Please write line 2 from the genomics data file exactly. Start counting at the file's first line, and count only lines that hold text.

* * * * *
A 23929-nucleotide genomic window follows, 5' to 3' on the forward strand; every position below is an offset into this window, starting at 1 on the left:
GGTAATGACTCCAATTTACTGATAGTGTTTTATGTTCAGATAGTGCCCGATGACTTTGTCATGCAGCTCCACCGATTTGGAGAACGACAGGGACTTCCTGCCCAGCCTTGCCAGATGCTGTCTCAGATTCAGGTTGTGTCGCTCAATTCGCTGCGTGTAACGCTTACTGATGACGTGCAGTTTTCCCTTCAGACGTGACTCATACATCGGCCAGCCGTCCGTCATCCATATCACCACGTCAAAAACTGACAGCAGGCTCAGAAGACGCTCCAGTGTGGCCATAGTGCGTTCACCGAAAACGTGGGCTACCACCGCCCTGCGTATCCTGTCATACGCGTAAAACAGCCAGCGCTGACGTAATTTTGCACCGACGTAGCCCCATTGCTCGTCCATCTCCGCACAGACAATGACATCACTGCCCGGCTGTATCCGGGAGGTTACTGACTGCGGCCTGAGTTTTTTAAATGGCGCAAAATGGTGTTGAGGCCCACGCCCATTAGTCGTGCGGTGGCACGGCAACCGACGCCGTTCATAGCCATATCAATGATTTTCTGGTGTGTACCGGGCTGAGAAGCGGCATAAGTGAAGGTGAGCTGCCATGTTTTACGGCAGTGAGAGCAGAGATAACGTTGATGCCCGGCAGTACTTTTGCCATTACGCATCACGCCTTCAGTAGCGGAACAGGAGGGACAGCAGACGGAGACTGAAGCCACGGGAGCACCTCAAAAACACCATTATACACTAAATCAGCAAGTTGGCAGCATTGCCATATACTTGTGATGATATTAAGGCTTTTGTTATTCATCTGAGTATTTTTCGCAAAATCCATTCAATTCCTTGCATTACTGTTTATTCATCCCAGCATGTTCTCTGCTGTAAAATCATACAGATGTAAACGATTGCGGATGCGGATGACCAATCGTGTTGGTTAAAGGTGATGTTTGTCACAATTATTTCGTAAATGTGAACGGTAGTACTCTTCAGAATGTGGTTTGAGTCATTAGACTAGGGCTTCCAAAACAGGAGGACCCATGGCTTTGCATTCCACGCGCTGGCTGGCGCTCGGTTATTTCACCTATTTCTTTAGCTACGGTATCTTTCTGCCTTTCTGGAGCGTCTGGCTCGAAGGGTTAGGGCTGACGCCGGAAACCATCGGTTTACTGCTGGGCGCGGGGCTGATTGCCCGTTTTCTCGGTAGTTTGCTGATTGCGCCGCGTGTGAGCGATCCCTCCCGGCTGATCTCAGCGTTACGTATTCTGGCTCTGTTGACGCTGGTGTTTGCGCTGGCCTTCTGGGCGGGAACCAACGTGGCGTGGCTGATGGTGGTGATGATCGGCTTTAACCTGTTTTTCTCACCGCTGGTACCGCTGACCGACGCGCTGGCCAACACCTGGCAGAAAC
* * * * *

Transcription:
GGTAATGACTCCAATTTACTGATAGTGTTTTATGTTCAGATAGTGCCCGATGACTTTGTCATGCAGCTCCACCGATTTGGAGAACGACAGGGACTTCCTGCCCAGCCTTGCCAGATGCTGTCTCAGATTCAGGTTGTGTCGCTCAATTCGCTGCGTGTAACGCTTACTGATGACGTGCAGTTTTCCCTTCAGACGTGACTCATACATCGGCCAGCCGTCCGTCATCCATATCACCACGTCAAAAACTGACAGCAGGCTCAGAAGACGCTCCAGTGTGGCCATAGTGCGTTCACCGAAAACGTGGGCTACCACCGCCCTGCGTATCCTGTCATACGCGTAAAACAGCCAGCGCTGACGTAATTTTGCACCGACGTAGCCCCATTGCTCGTCCATCTCCGCACAGACAATGACATCACTGCCCGGCTGTATCCGGGAGGTTACTGACTGCGGCCTGAGTTTTTTAAATGGCGCAAAATGGTGTTGAGGCCCACGCCCATTAGTCGTGCGGTGGCACGGCAACCGACGCCGTTCATAGCCATATCAATGATTTTCTGGTGTGTACCGGGCTGAGAAGCGGCATAAGTGAAGGTGAGCTGCCATGTTTTACGGCAGTGAGAGCAGAGATAACGTTGATGCCCGGCAGTACTTTTGCCATTACGCATCACGCCTTCAGTAGCGGAACAGGAGGGACAGCAGACGGAGACTGAAGCCACGGGAGCACCTCAAAAACACCATTATACACTAAATCAGCAAGTTGGCAGCATTGCCATATACTTGTGATGATATTAAGGCTTTTGTTATTCATCTGAGTATTTTTCGCAAAATCCATTCAATTCCTTGCATTACTGTTTATTCATCCCAGCATGTTCTCTGCTGTAAAATCATACAGATGTAAACGATTGCGGATGCGGATGACCAATCGTGTTGGTTAAAGGTGATGTTTGTCACAATTATTTCGTAAATGTGAACGGTAGTACTCTTCAGAATGTGGTTTGAGTCATTAGACTAGGGCTTCCAAAACAGGAGGACCCATGGCTTTGCATTCCACGCGCTGGCTGGCGCTCGGTTATTTCACCTATTTCTTTAGCTACGGTATCTTTCTGCCTTTCTGGAGCGTCTGGCTCGAAGGGTTAGGGCTGACGCCGGAAACCATCGGTTTACTGCTGGGCGCGGGGCTGATTGCCCGTTTTCTCGGTAGTTTGCTGATTGCGCCGCGTGTGAGCGATCCCTCCCGGCTGATCTCAGCGTTACGTATTCTGGCTCTGTTGACGCTGGTGTTTGCGCTGGCCTTCTGGGCGGGAACCAACGTGGCGTGGCTGATGGTGGTGATGATCGGCTTTAACCTGTTTTTCTCACCGCTGGTACCGCTGACCGACGCGCTGGCCAACACCTGGCAGAAAC